A second sign of spiritual declension is indifference to the usual means of grace. The spiritual life, not less than the natural life, requires appropriate and continual nourishment. For this want God has made ample provision in his Word. To the faithful-disciple the Scriptures are rich in interest and profit. |O how love I thy law! it is my meditation all the day.| To such a soul the preaching of the gospel is a joyful sound; and the place where kindred spirits mingle in social praise and worship is far more attractive than the scenes of worldly pleasure. But, alas! from time to time it happens that some who bear the Christian name and who have rejoiced in Christian hopes, insensibly lose their relish for the Scriptures. If they continue to read them daily, it is no longer with such appreciation of their power and beauty as makes them the bread of life, refreshing and invigorating the soul. Their minds are occupied no small portion of the time with thoughts of earthly things. They find it easy to excuse themselves from frequenting the place of social prayer, and even content themselves, perhaps, with an occasional half-day attendance on the more public service of the sanctuary. And when they are in the place of worship they feel listless, destitute of spiritual affection, disposed to notice others or to attend to only mere words and forms. They want, in a great measure, that preparation of the heart, without which the means of grace are powerless and lacking in pleasure or profit to the soul. Such indifference is conclusive proof that the soul has departed from God; has grieved the Holy Spirit and lost the vital power of godliness. If you, reader, are conscious of this indifference, see in it an infallible sign of your backsliding. It declares you have departed from the fountain of living waters and are a wanderer from your God.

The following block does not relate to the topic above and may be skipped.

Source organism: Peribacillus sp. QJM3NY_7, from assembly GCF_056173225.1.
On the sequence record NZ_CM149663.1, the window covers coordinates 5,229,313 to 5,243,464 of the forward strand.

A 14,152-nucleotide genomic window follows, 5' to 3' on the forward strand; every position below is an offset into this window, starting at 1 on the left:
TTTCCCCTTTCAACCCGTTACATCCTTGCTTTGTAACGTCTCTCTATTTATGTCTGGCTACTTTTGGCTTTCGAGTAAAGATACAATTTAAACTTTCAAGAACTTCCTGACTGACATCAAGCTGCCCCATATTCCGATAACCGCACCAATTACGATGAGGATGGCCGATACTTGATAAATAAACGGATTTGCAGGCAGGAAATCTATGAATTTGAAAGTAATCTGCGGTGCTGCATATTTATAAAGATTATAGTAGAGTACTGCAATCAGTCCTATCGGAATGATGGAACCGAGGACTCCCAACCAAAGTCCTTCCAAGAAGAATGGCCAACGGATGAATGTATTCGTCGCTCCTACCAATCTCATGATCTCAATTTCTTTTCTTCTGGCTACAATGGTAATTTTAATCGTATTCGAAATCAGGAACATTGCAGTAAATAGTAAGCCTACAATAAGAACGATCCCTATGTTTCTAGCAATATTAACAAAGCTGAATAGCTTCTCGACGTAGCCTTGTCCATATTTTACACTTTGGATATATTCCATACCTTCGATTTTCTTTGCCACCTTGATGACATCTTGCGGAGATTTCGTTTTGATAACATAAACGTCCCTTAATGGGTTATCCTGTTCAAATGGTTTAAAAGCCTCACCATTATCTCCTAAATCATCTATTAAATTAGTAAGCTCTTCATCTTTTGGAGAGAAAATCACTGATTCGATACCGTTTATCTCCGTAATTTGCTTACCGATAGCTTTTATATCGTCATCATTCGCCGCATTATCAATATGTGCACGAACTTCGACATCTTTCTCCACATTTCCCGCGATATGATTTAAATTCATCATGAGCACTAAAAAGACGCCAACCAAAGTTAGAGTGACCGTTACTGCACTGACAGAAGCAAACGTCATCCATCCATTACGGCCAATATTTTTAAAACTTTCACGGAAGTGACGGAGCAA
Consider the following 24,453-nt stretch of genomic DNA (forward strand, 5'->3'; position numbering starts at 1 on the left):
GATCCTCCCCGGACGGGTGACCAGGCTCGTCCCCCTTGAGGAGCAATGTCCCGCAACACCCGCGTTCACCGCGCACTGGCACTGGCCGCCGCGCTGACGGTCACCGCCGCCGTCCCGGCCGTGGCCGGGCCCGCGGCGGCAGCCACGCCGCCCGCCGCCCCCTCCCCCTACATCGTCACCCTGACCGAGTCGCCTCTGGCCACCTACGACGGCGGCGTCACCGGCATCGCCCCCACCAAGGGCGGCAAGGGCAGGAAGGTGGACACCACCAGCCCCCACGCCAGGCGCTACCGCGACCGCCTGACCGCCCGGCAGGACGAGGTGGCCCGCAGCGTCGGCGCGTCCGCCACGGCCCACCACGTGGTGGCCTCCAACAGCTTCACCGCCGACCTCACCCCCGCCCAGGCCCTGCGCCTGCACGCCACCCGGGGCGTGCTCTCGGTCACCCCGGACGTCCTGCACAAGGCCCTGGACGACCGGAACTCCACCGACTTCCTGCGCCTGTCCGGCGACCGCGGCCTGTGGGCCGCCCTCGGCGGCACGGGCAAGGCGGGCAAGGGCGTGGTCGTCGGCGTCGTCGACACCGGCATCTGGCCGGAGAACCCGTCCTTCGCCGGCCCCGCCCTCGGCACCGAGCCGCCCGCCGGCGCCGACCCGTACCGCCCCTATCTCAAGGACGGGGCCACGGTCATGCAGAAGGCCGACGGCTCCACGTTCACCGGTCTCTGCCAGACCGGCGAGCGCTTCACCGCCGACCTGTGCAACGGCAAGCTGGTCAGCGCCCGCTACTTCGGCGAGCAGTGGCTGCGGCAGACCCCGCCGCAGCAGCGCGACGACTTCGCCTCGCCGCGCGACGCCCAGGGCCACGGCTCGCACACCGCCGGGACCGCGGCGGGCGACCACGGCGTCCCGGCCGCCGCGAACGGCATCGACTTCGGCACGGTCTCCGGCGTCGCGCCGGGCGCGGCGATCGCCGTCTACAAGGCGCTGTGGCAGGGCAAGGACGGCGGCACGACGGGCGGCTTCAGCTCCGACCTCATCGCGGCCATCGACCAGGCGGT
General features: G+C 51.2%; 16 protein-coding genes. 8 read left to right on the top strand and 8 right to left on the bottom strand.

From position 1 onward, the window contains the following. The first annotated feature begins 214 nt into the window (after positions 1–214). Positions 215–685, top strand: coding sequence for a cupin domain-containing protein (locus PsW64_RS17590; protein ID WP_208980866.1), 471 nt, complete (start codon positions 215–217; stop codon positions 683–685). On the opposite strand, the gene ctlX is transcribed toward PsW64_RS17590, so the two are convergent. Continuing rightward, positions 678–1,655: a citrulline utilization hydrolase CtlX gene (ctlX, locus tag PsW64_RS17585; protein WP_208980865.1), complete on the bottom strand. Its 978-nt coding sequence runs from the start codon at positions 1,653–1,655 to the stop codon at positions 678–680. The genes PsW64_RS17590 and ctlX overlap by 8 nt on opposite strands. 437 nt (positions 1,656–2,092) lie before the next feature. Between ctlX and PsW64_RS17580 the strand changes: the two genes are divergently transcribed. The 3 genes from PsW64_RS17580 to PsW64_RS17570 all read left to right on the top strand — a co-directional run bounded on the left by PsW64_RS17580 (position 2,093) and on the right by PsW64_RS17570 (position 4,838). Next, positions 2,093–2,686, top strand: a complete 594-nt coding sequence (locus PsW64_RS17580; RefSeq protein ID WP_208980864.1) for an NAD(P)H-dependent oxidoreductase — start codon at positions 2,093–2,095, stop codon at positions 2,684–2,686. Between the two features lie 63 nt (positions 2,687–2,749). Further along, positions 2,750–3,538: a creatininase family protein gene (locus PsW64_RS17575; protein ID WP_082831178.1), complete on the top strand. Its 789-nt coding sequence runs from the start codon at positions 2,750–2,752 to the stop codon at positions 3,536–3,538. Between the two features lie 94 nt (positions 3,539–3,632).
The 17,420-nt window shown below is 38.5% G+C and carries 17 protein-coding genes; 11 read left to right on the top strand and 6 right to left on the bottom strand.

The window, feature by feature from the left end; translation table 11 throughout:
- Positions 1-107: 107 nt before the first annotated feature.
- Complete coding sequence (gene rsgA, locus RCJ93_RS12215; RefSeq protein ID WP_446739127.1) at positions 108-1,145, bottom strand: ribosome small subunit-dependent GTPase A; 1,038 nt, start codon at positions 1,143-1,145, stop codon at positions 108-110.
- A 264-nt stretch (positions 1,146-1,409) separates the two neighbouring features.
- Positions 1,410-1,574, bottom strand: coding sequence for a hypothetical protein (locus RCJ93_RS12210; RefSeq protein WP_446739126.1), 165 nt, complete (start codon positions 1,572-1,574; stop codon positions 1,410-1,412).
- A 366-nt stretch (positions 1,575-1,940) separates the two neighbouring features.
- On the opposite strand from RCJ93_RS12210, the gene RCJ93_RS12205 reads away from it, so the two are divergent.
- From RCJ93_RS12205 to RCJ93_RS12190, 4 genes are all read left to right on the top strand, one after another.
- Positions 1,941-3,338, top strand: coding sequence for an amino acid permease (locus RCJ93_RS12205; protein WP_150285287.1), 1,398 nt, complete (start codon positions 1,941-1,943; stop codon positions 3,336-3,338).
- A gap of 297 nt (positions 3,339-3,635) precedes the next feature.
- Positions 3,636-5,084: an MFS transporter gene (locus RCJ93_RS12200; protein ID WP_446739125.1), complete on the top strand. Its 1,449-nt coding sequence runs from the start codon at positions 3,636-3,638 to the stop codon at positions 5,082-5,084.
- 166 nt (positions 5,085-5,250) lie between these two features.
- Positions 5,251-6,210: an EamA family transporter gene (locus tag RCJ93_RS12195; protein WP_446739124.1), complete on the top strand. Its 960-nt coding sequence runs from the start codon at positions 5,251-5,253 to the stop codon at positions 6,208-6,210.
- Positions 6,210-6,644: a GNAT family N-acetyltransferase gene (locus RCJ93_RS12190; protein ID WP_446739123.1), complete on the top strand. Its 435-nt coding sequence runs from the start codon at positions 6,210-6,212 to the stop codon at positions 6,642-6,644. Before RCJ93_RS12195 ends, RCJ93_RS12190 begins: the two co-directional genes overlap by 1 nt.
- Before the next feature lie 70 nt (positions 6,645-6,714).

A third indication of declension in the Christian life is a devotion to the world. |Love not the world, neither the things that are in the world.| Covetousness is idolatry. Christians are solemnly enjoined to set their affections on things above, and to lay up treasures in heaven. But look at yonder professed disciple. See how inordinately anxious he is about gain. He is giving all his thoughts and time to business. He enlarges his plans and extends his views. He suffers the hours of worldly business to encroach upon the time which should be spent in secret or in family worship or in the social prayer. He forgets that he has no right to do this, and that he can not, without sin, permit the claims of earth to crowd out the claims of God and his own immortal nature. Look, too, at his compliance with the tastes and maxims of worldly people. He appears to feel it is not best to be strict in his adhesion to his principles. He doubts if there is any harm in this or that or the other worldly indulgence. He does not see the need of being so strenuous about little things. He is anxious to please everybody and can not bear to thwart the wishes of the worldly-minded. If the world dislikes any of the doctrines or the duties of religion he would have little said about them. In a word, he is all things to all men, in a very different sense from what Paul meant. In his sentiments, his associations, his pleasures, his mode of doing business, his conversation, his whole character, there is far too little that evinces strength of holy principle and godliness. O reader, has your case been described? You are then a backslider from the God whom you covenanted to serve.